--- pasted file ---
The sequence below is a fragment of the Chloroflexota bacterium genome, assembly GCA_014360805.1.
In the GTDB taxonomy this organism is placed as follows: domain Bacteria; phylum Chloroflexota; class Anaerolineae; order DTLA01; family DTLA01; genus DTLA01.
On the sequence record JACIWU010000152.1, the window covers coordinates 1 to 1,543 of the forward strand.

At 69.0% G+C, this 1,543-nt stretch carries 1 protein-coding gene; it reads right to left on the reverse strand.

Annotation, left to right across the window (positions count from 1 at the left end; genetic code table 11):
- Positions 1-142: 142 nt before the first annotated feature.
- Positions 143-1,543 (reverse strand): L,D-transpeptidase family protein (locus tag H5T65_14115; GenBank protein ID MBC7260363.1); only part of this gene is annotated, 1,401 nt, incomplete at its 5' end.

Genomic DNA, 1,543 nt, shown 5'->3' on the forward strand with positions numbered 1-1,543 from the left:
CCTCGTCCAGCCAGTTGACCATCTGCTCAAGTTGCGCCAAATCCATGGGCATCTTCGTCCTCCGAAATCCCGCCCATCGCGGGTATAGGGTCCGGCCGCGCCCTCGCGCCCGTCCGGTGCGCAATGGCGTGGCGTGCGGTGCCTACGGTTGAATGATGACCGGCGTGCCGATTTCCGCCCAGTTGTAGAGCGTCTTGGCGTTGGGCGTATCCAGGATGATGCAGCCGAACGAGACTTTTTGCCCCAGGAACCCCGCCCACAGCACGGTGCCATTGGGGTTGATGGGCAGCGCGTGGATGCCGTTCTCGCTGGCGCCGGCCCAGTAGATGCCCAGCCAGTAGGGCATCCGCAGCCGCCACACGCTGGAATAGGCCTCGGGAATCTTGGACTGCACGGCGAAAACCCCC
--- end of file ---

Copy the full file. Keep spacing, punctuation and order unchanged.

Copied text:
The sequence below is a fragment of the Chloroflexota bacterium genome, assembly GCA_014360805.1.
In the GTDB taxonomy this organism is placed as follows: domain Bacteria; phylum Chloroflexota; class Anaerolineae; order DTLA01; family DTLA01; genus DTLA01.
On the sequence record JACIWU010000152.1, the window covers coordinates 1 to 1,543 of the forward strand.

At 69.0% G+C, this 1,543-nt stretch carries 1 protein-coding gene; it reads right to left on the reverse strand.

Annotation, left to right across the window (positions count from 1 at the left end; genetic code table 11):
- Positions 1-142: 142 nt before the first annotated feature.
- Positions 143-1,543 (reverse strand): L,D-transpeptidase family protein (locus tag H5T65_14115; GenBank protein ID MBC7260363.1); only part of this gene is annotated, 1,401 nt, incomplete at its 5' end.

Genomic DNA, 1,543 nt, shown 5'->3' on the forward strand with positions numbered 1-1,543 from the left:
CCTCGTCCAGCCAGTTGACCATCTGCTCAAGTTGCGCCAAATCCATGGGCATCTTCGTCCTCCGAAATCCCGCCCATCGCGGGTATAGGGTCCGGCCGCGCCCTCGCGCCCGTCCGGTGCGCAATGGCGTGGCGTGCGGTGCCTACGGTTGAATGATGACCGGCGTGCCGATTTCCGCCCAGTTGTAGAGCGTCTTGGCGTTGGGCGTATCCAGGATGATGCAGCCGAACGAGACTTTTTGCCCCAGGAACCCCGCCCACAGCACGGTGCCATTGGGGTTGATGGGCAGCGCGTGGATGCCGTTCTCGCTGGCGCCGGCCCAGTAGATGCCCAGCCAGTAGGGCATCCGCAGCCGCCACACGCTGGAATAGGCCTCGGGAATCTTGGACTGCACGGCGAAAACCCCC